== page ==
John MacArthur, the gifted and charming pastor of Grace Community church in Panorama City, California, has been the center of controversy for many years. He appears to be one of those rare individuals whose presence leaves a wake of confusion and contention. For many, he is a champion of the faith whose voice is correcting many of the ills of Christianity. For others, his teachings border on heresy. He is seen by these as a threat to the Christian faith.

Much has already been written concerning John MacArthur. What good could another article about him accomplish? Why should the VISITOR get involved in the fray? If John MacArthur is being unjustly criticized, he should be defended. If, on the other hand, John MacArthur is doing damage to the body of Christ, he should be exposed. In either case, the influence of John MacArthur and its subsequent confusion have reached into the ranks of fundamental Christianity. Silence is not an option.

An initial reason for writing is that some within fundamentalism seem to be implying that MacArthur has clarified previous confusing doctrinal statements and there is no longer any problem with him. Others say that MacArthur has been the victim of misunderstanding all along. These voices are wrong.

A second reason for writing is to remind separatist Christians that regardless of the rightness or wrongness of MacArthur’s teaching, he is a thorough-going new evangelical. His credentials of compromise are impeccable. A full embrace of the man and his ministry would not be possible even if his teachings were proven to be acceptable.

A third reason for writing stems from the hunger within fundamentalism for theological substance in preaching and sanity in evangelism. There is a growing disregard for the shallow preaching and mindless evangelism that have characterized much of our ranks for decades. In many ways, John MacArthur is a fresh breeze in arid times. He is saying things that desperately need saying. He is bringing a degree of dignity back to the pulpit. Present conditions coupled with MacArthur’s charm and charisma and abilities have combined to make him very appealing to those who should otherwise know better.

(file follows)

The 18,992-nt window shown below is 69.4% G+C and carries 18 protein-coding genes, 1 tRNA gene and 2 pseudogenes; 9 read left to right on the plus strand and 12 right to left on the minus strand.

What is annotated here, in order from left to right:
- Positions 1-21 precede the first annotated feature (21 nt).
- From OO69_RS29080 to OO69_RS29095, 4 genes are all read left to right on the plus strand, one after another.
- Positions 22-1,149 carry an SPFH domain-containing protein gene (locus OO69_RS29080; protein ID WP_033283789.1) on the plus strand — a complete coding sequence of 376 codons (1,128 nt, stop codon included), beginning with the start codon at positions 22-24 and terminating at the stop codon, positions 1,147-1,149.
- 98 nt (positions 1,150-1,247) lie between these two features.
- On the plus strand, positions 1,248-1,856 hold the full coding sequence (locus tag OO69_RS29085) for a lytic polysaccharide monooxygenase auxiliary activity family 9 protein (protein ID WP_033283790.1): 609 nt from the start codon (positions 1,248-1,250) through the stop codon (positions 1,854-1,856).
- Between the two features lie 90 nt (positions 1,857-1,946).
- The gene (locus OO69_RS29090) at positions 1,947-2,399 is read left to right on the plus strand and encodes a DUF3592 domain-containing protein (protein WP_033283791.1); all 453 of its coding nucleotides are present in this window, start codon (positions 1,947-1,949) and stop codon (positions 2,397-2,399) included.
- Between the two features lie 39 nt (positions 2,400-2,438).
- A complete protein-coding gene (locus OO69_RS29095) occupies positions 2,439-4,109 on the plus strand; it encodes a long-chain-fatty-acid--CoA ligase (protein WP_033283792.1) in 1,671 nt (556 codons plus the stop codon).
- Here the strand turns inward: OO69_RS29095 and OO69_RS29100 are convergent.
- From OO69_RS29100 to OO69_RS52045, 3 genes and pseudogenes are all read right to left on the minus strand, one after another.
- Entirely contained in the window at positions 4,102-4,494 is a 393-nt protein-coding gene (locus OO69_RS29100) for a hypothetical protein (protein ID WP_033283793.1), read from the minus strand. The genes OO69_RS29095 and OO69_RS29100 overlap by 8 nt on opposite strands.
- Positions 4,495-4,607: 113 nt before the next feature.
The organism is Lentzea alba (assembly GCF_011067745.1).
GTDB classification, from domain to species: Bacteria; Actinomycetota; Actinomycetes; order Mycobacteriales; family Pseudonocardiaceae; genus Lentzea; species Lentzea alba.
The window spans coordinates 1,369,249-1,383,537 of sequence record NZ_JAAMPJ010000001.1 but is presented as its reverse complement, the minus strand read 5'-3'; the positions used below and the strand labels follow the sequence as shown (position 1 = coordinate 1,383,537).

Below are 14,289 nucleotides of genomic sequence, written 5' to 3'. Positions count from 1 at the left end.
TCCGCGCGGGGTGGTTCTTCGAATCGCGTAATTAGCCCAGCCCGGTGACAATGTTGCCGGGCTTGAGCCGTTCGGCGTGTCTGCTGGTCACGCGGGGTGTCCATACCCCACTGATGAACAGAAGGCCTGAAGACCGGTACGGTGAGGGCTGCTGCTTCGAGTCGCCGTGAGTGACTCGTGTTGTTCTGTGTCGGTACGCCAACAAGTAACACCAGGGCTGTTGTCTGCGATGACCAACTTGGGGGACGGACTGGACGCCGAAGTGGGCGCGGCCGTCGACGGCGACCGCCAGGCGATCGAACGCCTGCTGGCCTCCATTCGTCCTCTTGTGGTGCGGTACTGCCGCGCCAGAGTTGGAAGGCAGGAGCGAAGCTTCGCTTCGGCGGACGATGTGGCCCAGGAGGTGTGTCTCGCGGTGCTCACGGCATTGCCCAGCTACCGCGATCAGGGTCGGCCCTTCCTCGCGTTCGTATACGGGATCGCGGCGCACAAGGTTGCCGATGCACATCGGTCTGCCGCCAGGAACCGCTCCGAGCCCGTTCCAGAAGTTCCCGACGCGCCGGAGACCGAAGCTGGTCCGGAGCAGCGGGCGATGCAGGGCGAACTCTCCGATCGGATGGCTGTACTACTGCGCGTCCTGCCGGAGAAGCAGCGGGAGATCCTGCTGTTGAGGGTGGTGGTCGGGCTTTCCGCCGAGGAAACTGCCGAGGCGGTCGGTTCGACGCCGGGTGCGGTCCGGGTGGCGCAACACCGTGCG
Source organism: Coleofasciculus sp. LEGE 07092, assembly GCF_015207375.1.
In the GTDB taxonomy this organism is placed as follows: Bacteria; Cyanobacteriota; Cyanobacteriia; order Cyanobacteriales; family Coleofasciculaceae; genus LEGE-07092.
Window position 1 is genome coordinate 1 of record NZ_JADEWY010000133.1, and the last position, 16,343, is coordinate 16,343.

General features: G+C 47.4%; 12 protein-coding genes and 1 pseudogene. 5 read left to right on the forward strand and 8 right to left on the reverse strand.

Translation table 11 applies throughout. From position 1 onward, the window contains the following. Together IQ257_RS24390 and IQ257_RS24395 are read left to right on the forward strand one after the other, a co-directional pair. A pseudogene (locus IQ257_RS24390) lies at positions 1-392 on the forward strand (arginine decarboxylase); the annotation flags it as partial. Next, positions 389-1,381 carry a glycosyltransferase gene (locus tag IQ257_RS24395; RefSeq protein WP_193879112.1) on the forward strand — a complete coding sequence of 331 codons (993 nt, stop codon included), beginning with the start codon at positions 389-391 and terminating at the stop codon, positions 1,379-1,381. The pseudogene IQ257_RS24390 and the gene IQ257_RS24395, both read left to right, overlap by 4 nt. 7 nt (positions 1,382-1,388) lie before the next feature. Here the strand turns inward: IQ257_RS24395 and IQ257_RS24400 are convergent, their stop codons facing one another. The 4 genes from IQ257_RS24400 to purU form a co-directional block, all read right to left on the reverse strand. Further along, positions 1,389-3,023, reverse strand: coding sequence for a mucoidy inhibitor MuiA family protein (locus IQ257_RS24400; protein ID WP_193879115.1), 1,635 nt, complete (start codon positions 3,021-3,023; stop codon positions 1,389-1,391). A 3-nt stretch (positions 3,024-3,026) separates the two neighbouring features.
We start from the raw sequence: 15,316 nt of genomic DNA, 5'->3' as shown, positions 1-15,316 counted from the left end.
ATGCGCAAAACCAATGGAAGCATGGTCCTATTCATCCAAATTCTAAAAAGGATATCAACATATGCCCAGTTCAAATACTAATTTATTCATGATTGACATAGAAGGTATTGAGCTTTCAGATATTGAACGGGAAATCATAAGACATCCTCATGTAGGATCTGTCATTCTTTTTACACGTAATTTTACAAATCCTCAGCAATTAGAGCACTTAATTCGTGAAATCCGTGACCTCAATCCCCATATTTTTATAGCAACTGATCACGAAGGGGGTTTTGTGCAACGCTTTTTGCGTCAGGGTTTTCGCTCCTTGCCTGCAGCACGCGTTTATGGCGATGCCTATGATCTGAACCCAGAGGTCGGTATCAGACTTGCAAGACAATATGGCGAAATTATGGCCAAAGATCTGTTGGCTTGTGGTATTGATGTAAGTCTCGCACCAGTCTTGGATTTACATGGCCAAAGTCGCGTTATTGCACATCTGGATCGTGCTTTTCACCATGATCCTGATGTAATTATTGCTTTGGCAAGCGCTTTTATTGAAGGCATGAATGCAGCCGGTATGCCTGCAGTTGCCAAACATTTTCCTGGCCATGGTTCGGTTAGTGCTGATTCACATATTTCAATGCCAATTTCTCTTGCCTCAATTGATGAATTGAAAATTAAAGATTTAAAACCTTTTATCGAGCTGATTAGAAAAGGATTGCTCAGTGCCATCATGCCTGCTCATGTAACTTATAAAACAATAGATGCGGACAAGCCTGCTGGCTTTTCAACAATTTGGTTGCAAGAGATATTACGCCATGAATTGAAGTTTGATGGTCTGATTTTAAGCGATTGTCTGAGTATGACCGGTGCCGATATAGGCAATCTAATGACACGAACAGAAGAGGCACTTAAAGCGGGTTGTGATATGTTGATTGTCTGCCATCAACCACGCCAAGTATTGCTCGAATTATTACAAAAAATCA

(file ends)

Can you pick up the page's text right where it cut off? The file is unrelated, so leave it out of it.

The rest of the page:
Lastly, the almost perpetual confusion caused by MacArthur should serve as a stark warning that something is wrong. Some of the controversy swirling around this preacher goes way back to the middle 1970s. I have learned over the years that a person can make himself clear if he so desires. Putting a new twist on old doctrines of the faith serves no good purpose. Separating what ought to be united is every bit as wrong as uniting what ought to be separated. MacArthur is guilty of doing these things as I will subsequently prove in this article. He is confusing and remains confusing because error is confusing.


John MacArthur was reared in Southern California and received his early education there. His first two years of college were spent at Bob Jones University. His undergraduate work was completed at Los Angeles Pacific College, followed by seminary training at Talbot Theological Seminary.

He has been the pastor of Grace Community Church in Panorama City, California for many years. Under his ministry the church has grown from 450 members to a membership of several thousand. He has also been named President of Masters College and Seminary. Over the years, more than 7,000,000 tapes of his messages have been distributed around the world.

MacArthur is a gifted author. Among his works are two controversial books: The New Testament Commentary on Hebrews, and The Gospel According to Jesus. Much of his influence is achieved through his popular radio program called, “Grace to You”.


As indicted earlier, John MacArthur’s teachings have resulted in a great controversy and confusion that refuse to go away, even when repeated attempts of clarification are made. One capable Bible scholar labeled his teachings as “imprecise”.